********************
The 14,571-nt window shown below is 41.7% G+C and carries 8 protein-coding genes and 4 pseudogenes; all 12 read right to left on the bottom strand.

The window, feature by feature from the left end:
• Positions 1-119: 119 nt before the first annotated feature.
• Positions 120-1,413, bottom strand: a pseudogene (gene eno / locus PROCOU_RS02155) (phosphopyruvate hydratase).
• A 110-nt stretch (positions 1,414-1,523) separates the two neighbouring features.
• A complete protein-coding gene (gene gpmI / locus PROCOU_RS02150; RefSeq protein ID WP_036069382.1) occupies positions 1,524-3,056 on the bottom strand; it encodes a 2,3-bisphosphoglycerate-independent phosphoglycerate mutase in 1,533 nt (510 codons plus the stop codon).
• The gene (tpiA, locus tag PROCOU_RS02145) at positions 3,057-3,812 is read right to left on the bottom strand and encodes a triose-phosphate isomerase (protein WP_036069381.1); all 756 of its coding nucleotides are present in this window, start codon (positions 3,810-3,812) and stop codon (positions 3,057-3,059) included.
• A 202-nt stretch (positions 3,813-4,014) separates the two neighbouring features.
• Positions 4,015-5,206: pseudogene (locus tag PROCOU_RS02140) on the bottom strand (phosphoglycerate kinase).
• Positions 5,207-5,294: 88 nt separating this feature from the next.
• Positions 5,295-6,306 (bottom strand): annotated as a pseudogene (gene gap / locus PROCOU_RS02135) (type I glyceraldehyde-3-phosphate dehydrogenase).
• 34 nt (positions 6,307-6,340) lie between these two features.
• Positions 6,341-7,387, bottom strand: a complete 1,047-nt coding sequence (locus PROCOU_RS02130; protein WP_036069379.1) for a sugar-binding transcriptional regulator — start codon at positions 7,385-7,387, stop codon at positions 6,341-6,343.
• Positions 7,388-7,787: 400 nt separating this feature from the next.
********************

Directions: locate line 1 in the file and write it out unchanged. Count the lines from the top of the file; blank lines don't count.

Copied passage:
The 14,571-nt window shown below is 41.7% G+C and carries 8 protein-coding genes and 4 pseudogenes; all 12 read right to left on the bottom strand.